The WWII generation: Integrity, commitment and respect

The WWII generation: Integrity, commitment and respect

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MISSOURI, August 15, 2014 — Seniors were not perfect, but their generation had integrity. The way they lived their lives often stands in stark contrast to the way young people live today.

For example, we shook hands to bind a contract. As Tom Brokaw said:

“The WWII generation shares so many common values: duty, honor, country, personal responsibility and the marriage vow ” For better or for worse–it was the last generation in which, broadly speaking, marriage was a commitment and divorce was not an option”

The senior generation took pride in their appearance and dressed respectfully for important events. Today it is quite common to see people attending church wearing shorts and other types of vacation apparel.

For a contrast, look at the after church restaurant crowd, senior division?. The ladies are so nicely dressed, with their hair looking great, accompanied by their greatest admirers, those natty, properly attired gentlemen, each with a tie and coat. This scene is slowly disappearing.

This is but one real-life example highlighting that old-fashioned virtue of pride in appearance.

Today, some people insert things into their bodies to embellish their so-called appearance. They put rings on their tongue, nose, ear lobes, eye brows and who knows where else.

This is not something any senior would even consider.

We allowed religion in school and prayed in the locker room before a football game. We celebrated Christmas with Christ. There was no shame in displaying the Ten Commandments publicly.

Language was refined, kind and proper. Compare that to the language you hear walking through the mall. Even in the workplace, people use words and tone that would make a senior blush. Not to mention the tabloids and the lyrics in today’s music.

People were civil and behaved appropriately. We see the opposite today. Road rage. Running traffic lights. Disrespect by burning the flag. Disrespect shown to some of our educators. Disrespect to law enforcement personnel, evidenced  by some of the popular songs of today. It is sad to say, but the visible disrespect for members of families. Even small children disrespect their parents, telling mothers and fathers to “shut up.”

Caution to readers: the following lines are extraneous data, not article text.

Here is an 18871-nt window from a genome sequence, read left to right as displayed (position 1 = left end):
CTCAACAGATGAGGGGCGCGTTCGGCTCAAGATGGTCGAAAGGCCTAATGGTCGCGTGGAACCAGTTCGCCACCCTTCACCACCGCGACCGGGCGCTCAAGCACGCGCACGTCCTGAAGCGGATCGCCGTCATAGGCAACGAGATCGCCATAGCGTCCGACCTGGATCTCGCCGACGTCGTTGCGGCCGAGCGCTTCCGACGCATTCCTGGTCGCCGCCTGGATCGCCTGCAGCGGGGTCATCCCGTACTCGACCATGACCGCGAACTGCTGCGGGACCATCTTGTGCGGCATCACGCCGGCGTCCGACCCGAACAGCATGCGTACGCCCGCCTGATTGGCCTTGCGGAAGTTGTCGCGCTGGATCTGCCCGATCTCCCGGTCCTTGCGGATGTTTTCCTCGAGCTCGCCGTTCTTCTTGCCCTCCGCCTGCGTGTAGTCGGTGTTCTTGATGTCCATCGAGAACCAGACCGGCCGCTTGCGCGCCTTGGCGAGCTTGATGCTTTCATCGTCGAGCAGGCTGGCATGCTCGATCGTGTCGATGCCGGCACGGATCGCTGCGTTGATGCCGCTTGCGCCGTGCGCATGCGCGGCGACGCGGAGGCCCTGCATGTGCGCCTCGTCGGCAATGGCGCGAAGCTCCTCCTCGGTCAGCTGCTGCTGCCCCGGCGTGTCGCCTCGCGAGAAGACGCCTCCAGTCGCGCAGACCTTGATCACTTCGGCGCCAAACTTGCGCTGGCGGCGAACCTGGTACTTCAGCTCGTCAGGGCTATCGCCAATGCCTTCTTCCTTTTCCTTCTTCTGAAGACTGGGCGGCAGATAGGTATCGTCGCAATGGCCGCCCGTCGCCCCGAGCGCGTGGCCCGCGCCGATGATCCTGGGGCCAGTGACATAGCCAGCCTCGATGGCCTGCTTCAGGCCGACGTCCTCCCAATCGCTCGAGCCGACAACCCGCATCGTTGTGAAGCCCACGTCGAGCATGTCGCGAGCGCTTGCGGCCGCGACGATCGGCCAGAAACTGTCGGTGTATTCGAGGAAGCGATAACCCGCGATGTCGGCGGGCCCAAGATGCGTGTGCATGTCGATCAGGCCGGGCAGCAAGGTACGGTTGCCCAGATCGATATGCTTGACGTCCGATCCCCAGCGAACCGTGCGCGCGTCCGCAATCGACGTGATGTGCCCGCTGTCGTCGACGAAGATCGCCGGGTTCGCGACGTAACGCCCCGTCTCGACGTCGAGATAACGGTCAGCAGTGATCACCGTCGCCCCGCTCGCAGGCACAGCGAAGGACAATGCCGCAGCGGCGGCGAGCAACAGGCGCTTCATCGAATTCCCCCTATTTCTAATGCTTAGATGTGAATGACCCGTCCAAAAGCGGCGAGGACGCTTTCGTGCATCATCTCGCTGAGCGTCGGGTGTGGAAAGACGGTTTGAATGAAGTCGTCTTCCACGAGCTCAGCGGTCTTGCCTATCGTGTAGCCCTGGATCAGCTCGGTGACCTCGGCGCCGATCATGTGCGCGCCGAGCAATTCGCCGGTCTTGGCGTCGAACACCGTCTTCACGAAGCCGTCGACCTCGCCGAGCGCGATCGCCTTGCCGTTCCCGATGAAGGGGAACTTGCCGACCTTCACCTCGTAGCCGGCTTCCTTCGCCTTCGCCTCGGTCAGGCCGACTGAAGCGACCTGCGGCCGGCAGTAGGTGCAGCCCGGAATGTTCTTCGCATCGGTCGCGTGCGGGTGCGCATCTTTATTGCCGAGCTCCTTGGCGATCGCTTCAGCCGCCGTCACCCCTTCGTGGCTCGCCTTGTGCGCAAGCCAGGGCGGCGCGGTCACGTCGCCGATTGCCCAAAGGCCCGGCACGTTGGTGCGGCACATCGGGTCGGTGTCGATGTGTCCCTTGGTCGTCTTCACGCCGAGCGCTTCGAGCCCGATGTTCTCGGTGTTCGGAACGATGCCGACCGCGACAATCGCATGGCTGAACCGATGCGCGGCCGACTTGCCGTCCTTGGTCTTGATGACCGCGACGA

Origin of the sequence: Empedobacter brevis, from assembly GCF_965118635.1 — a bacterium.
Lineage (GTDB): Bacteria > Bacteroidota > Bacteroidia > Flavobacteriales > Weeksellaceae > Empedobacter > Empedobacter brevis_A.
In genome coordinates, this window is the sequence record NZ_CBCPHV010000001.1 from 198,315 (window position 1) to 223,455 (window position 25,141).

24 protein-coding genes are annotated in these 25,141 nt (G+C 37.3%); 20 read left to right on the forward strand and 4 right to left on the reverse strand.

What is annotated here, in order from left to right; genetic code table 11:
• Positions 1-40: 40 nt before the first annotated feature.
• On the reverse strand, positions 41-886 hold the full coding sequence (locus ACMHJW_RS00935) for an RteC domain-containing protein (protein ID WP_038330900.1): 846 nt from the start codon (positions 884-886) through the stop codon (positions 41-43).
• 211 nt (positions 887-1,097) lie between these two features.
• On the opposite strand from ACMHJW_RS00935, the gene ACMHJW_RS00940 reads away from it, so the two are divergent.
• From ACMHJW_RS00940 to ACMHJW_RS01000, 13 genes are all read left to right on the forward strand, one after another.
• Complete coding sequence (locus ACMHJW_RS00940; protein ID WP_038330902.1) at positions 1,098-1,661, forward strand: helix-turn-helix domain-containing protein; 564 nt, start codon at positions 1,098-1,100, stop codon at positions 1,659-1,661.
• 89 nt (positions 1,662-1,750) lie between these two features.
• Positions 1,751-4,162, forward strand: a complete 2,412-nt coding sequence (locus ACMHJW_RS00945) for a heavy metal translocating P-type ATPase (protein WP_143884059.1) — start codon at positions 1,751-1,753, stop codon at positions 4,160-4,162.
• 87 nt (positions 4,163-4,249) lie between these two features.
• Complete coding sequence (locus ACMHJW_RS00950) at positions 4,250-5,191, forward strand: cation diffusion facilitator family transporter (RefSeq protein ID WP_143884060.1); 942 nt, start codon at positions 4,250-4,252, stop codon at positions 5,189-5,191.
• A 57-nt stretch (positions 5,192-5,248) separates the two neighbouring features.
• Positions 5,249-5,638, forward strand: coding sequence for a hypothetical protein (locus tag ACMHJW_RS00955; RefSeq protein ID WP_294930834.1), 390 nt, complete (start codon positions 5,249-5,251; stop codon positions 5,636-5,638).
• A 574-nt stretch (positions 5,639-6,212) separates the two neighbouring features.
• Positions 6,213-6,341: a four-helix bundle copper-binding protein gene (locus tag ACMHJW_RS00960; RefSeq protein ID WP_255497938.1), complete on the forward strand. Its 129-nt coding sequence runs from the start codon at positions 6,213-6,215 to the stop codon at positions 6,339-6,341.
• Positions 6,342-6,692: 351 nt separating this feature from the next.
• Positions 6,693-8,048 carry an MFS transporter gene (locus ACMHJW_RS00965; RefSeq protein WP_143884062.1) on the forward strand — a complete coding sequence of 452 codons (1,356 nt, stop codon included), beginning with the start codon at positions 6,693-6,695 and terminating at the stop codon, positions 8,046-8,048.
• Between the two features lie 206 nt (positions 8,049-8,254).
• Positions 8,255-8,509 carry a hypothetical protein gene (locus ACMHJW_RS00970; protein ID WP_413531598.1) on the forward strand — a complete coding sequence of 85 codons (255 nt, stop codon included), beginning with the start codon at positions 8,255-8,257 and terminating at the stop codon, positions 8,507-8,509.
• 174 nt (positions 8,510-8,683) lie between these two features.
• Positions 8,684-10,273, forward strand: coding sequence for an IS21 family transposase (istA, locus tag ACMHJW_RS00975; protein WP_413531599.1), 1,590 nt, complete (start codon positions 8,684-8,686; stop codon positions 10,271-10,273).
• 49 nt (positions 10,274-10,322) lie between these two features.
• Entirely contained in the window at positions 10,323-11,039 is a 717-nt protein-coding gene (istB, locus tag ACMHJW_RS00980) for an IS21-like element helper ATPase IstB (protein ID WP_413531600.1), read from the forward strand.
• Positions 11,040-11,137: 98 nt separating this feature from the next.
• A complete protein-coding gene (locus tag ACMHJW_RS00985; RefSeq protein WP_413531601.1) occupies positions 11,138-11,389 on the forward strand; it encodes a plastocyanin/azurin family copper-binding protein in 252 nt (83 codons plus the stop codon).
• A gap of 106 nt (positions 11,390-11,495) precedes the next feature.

Seniors were careful with spending. You made so much, and you knew that you had to provide shelter for the family. They did not strive to have several cars – one was plenty, thank you – the cruise, and the bigger house. Saving for a college education was nothing but a dream for most.

Commitment in marriage was highly important. Just look at the percent of divorces that we have in our society today as compared to the 30s, 40s, 50s and even in the 60s. IMarriage has many bumps in the road, but if you both truly love one another, you work those problems out together. This does not require medical intervention, just maturity as a person and common sense that is if you both really “like “one another.

Employees were loyal to their employers, and employers in tern respected their employees. This started falling apart in the 80’s when companies started thinking more about the “bottom line” than their employees. Words like re-engineering, downsizing, cutting health benefits and now the corporate scandals started to emerge. The employees realized the employer saw them as nothing more than a way to get the job done, so employees lost their committment to the company. Now the day of receiving your watch for your thirtieth anniversary is a rarity.

Ambition, the goal to achieve, was high. Maybe it’s a case of trying to hold onto the job they have and do not want to rock the boat. Maybe the employee has a more outside interest then ambition for their job. Ambition-with integrity-is great for self-esteem and in turn contributing to life in general. Lack of ambition could be called a “plodder.

Seniors may not have done everything right, but they certainly had integrity. What happened?

However, that’s a time and place I am from-

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